Henceforth you will see a draw method call after each object is created, so there is something to see.

Press return:

cir = Circle(pt, 25)

The first line creates a Circle object with center at the previously defined pt and with radius 25. This object is remembered with the name cir. As with all graphics objects that may be drawn within a GraphWin, it is only made visible by explicitly using its draw method.

So far, everything has been drawn in the default color black. Graphics objects like a Circle have methods to change their colors. Basic color name strings are recognized. You can choose the color for the circle outline as well as filling in the inside.

Press return:


Note the method names. They can be used with other kinds of Graphics objects, too. (We delay a discussion of fancier colors until Color Names and Custom Colors.)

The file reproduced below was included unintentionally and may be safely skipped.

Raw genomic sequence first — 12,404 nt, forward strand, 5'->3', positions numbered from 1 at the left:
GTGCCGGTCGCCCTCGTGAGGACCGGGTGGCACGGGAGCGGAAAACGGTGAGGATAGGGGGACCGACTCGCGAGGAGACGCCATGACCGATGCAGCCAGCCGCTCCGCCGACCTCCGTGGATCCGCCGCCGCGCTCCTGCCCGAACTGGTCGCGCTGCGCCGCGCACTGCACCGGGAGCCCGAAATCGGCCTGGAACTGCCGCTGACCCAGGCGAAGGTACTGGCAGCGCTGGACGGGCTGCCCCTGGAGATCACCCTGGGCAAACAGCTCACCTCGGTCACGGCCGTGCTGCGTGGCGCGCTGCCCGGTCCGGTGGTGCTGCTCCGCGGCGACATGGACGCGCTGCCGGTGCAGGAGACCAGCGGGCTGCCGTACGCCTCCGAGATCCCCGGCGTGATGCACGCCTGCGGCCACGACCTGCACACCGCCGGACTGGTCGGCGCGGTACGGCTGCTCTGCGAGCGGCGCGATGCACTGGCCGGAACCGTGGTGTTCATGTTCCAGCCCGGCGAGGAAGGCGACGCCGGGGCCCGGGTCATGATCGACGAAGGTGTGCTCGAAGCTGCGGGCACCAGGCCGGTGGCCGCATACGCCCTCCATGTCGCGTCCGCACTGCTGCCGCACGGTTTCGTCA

Press return:

line = Line(pt, Point(150, 100))

A Line object is constructed with two Points as parameters. In this case we use the previously named Point, pt, and specify another Point directly. Technically the Line object is a segment between the the two points.

Warning In Python (150, 100) is a tuple, not a Point. To make a Point, you must use the full constructor: Point(150, 100). Points, not tuples, must be used in the constructors for all graphics objects.

A rectangle is also specified by two points. The points must be diagonally opposite corners.

Press return:

rect = Rectangle(Point(20, 10), pt)

In this simple system, a Rectangle is restricted to have horizontal and vertical sides. A Polygon, introduced in the next section, is used for all more general straight-sided shapes.